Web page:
The Syria conflict has been described as the most socially mediated in history, with online social media playing a particularly important role. At the same time, the ever-changing landscape of the conflict leads to difficulties in applying analysis approaches taken by other studies of online political activism. In this paper, we propose an approach motivated by the Grounded Theory method, which is used within the social sciences to perform analysis in situations where key prior assumptions or the proposal of an advance hypothesis may not be possible. We apply this method to analyze Twitter and YouTube activity of a range of protagonists to the conflict in an attempt to reveal additional insights into the relationships between them. By means of a network representation that combines multiple data views, we uncover communities of accounts falling into four categories that broadly reflect the situation on the ground in Syria. A detailed analysis of selected communities within the anti-regime categories is provided, focusing on their central actors, preferred online platforms, and activity surrounding real world events. Our findings indicate that social media activity in Syria is considerably more convoluted than reported in many other studies of online political activism, suggesting that alternative analysis approaches can play an important role in this type of scenario.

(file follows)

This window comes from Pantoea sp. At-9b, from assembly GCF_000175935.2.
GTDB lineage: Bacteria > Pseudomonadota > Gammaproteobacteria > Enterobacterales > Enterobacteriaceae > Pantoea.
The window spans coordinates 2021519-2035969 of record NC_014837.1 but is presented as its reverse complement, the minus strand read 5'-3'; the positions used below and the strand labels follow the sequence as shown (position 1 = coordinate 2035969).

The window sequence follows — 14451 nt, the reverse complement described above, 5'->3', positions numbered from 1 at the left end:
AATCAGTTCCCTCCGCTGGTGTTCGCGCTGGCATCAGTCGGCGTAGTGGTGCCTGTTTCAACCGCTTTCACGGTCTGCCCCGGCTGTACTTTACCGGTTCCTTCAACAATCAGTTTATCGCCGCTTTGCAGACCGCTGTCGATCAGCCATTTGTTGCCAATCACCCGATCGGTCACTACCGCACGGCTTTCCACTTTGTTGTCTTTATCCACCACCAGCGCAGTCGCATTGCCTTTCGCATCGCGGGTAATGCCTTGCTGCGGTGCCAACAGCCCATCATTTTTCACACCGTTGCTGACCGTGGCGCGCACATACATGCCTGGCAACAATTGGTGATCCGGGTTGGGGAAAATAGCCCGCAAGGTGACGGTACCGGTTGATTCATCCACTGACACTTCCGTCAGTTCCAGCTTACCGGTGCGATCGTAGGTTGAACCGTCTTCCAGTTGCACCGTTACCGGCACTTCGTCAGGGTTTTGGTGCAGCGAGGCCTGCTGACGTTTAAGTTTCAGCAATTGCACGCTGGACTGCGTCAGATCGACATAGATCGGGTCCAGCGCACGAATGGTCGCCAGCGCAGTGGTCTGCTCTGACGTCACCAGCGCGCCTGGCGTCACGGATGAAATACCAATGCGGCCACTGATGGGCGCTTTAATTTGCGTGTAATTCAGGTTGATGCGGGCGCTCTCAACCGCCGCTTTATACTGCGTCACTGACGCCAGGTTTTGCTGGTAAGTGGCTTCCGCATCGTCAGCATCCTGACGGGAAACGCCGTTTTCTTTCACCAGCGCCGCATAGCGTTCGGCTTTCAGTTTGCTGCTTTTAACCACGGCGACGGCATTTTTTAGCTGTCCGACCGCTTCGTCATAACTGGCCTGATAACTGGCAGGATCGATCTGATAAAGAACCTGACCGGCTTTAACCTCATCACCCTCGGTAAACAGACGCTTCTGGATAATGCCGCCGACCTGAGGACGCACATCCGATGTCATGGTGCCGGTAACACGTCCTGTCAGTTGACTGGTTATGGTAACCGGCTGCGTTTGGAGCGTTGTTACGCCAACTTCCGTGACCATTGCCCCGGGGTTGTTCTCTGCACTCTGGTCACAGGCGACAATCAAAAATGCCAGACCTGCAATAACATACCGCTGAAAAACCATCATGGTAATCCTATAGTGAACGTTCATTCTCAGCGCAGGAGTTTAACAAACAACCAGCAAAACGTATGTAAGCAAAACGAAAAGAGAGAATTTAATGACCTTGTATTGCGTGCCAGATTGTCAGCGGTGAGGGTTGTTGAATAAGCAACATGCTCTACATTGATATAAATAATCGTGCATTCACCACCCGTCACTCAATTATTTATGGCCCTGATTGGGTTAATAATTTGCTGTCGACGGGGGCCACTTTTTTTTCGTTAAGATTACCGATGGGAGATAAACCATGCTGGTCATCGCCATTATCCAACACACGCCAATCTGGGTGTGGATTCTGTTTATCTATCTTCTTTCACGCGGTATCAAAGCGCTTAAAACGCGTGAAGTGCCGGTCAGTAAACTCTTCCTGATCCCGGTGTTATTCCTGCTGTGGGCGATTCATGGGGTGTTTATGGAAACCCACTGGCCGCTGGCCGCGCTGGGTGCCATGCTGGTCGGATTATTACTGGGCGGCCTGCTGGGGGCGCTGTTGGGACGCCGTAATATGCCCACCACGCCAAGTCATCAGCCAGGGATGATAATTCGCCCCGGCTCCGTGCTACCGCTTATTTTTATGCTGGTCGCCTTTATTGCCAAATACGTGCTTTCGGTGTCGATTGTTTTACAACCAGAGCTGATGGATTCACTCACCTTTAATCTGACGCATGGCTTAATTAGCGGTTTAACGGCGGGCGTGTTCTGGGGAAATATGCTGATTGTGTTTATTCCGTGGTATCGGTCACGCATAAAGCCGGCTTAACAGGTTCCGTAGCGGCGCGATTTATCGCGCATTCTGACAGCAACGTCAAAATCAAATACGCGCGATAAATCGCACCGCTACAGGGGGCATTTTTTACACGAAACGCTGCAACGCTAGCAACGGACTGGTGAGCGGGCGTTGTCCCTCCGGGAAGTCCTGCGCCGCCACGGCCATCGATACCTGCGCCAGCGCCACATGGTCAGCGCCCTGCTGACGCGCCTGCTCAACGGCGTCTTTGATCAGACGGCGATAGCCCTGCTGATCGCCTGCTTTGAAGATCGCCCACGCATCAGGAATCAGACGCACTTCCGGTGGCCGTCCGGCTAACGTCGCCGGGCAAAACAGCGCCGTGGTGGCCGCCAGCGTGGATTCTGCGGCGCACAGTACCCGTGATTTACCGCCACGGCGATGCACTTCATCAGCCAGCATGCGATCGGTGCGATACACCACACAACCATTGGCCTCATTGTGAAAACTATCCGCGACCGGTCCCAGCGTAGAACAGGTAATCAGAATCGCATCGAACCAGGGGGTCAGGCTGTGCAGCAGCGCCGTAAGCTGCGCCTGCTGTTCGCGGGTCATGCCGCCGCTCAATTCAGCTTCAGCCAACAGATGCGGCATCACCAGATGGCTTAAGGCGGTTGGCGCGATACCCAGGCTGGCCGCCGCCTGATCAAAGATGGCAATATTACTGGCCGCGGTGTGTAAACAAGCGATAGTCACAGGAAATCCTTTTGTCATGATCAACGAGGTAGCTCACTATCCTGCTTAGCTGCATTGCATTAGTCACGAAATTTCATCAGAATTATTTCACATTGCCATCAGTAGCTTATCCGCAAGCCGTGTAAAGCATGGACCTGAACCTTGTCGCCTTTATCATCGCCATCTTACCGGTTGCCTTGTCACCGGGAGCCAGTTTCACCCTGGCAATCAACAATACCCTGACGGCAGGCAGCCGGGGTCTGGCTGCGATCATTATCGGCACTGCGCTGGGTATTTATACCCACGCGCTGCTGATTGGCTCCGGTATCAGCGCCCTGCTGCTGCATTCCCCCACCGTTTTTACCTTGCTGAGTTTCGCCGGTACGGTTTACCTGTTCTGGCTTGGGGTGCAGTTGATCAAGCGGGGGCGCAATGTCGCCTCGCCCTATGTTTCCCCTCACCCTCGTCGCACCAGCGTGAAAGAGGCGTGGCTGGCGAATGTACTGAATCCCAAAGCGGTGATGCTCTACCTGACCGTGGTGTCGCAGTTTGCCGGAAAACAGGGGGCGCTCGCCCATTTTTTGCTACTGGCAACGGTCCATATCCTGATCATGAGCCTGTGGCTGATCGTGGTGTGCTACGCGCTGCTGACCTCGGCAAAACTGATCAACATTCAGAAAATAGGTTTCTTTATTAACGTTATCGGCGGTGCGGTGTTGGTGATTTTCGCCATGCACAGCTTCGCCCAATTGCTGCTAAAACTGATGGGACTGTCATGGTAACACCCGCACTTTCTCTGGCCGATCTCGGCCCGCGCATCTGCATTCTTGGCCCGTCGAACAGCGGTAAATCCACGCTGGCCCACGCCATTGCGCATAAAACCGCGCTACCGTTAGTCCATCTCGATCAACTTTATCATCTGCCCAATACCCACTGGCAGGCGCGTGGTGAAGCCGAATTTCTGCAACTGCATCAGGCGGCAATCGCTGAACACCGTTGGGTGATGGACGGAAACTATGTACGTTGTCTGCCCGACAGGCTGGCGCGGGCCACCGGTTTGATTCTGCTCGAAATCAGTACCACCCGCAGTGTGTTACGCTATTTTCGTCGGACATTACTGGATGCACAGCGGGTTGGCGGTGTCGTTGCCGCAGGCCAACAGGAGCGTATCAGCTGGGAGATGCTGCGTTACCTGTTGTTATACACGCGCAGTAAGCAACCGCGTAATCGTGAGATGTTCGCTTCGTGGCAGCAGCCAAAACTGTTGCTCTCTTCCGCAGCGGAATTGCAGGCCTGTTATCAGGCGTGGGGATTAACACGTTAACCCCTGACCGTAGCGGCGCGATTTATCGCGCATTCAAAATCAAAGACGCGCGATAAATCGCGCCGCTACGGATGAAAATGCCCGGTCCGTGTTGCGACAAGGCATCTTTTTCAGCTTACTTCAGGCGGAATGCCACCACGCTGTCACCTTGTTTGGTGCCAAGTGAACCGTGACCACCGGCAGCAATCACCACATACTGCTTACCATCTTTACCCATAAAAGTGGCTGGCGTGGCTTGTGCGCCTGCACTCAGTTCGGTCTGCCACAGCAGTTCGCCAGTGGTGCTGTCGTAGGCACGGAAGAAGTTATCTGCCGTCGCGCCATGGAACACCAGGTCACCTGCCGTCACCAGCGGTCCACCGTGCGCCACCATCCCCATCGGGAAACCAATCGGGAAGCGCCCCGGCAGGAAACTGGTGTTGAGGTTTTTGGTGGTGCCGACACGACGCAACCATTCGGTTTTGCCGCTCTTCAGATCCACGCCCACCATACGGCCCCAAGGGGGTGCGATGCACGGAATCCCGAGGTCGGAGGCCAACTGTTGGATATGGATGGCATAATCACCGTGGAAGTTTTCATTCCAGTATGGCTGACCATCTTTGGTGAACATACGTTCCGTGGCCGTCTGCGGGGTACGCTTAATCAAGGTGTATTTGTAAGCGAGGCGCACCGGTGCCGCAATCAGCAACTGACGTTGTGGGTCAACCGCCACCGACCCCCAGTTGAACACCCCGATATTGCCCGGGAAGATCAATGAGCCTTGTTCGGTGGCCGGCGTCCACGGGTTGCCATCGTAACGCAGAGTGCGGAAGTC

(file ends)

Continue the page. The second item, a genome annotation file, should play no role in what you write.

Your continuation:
339Scopus© Citations 19
  • Publication
    Forensic analysis of Exfat Artefacts
    (University College Dublin, 2018-05-23) ; ; ;
    Although keeping some basic concepts inherited from FAT32, the exFAT file system introduces many differences, such as the new mapping scheme of directory entries. The combination of exFAT mapping scheme with the allocation of bitmap files and the use of FAT leads to new forensic possibilities. The recovery of deleted files, including fragmented ones and carving becomes more accurate compared with former forensic processes. Nowadays, the accurate and sound forensic analysis is more than ever needed, as there is a high risk of erroneous interpretation. Indeed, most of the related work in the literature on exFAT structure and forensics, is mainly based on reverse engineering research, and only few of them cover the forensic interpretation. In this paper, we propose a new methodology using of exFAT file systems features to improve the interpretation of inactive entries by using bitmap file analysis and recover the file system metadata information for carved files. Experimental results show how our approach improves the forensic interpretation accuracy.